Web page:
India Music Week (N.Y.): Independent Artist Concern in the Indian Music Industry (Essay)
Posted by ElJay Arem (IMC OnAir) on October 7, 2013
Artistik is a legal education initiative for artists working in India. Founder Manojna is an entertainment, media and IPR legal consultant. She manages an online repository of legal information vital to artists and conducts legal workshops for creative artists in India.
… written by Manojna Yeluri (Artistik License)
While some claim that indie musicians in India have it easy, there’s no denying that a large number of issues remain unresolved and ignored. Whether it’s irregular payment schedules, insufficient venues, irresponsible creative-sharing or a lack of artist solidarity, independent musicians face tough times trying to make the most out of an industry that focuses on trends rather than conveying a holistic view on contemporary Indian music.
One of the perks of being an entertainment lawyer is getting to work with artists. Now artists like to identify themselves in different ways – some like to call themselves entertainers while others prefer the term activist. Some like to call their work experimental, while others dedicate themselves to performing classical pieces in an effort to conserve traditional art forms. There are also artists, who don’t like to be pigeonholed and labelled but all artists create and this is where I step in. I work with artists helping them protect their work, advising them on how to responsibly incorporate other’s creations while figuring out how to share their own.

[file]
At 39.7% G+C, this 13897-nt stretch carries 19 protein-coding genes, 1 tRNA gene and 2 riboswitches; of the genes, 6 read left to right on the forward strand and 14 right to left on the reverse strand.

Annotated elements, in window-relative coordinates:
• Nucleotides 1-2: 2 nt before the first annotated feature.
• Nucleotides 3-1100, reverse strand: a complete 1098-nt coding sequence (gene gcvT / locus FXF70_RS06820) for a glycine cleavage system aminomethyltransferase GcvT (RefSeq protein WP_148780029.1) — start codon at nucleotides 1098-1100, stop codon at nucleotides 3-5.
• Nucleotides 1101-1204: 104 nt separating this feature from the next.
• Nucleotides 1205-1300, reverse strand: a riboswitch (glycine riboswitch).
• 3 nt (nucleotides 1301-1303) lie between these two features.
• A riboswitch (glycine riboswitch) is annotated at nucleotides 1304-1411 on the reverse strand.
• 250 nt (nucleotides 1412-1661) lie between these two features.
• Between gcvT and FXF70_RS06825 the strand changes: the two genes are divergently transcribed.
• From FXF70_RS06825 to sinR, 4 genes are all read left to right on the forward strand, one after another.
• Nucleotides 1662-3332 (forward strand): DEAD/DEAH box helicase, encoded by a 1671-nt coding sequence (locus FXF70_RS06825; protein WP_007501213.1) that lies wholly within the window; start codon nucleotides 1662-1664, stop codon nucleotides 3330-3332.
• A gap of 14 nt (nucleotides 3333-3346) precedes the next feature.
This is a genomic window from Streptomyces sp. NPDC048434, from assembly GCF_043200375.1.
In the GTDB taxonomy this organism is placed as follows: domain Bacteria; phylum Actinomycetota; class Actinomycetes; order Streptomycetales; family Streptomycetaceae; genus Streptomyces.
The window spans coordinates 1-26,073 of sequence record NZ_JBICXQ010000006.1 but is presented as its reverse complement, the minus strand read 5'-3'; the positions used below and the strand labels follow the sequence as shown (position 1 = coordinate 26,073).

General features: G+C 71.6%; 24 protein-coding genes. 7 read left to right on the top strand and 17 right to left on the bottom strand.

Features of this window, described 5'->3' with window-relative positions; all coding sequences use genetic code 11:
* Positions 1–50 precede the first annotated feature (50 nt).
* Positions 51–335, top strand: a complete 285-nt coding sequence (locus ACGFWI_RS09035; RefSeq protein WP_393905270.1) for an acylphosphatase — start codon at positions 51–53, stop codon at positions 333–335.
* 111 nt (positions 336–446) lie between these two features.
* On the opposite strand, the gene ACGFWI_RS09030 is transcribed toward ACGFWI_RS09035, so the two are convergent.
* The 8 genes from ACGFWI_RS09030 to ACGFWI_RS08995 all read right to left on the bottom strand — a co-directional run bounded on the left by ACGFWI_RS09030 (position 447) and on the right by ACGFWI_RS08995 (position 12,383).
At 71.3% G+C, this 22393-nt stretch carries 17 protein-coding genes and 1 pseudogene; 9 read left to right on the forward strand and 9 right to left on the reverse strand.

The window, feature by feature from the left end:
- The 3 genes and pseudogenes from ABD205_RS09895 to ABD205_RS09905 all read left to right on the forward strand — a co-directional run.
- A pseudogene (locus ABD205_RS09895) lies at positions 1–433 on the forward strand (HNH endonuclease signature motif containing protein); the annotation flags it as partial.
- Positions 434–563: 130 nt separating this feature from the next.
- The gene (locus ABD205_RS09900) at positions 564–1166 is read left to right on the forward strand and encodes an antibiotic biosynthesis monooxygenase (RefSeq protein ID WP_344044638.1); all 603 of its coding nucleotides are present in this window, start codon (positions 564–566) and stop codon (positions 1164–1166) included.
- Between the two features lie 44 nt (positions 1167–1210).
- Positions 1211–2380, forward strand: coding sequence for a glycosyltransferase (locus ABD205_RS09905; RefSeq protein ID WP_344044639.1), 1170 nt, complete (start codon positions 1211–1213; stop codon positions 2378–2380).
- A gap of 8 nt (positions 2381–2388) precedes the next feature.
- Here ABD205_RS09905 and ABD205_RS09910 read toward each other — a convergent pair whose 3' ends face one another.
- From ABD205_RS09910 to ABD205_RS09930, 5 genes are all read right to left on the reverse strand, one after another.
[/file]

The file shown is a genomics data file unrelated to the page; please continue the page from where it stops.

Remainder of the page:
Working with independent musicians in India allows me to examine issues that arise in the nascent stages of an artist’s career like sorting out authorship issues, protecting band names and negotiating recording contracts with indie labels and music platforms. Legal consulting for artists can offer a particularly insightful glimpse into the independent and session musician’s life here in India, and while there’s a fair share of good that comes with the job, the indie artist’s concerns in the Indian music industry remain largely unresolved or ignored.
This essay incorporates inputs from indie musicians in different Indian cities that were collected from a survey as well as from several formal/informal conversations over the past year. Combined with my work with Artistik License, it hopes to provide readers with a better (but not necessarily exhaustive) understanding of the issues facing independent musicians in India today.
Read fully essay with following PDF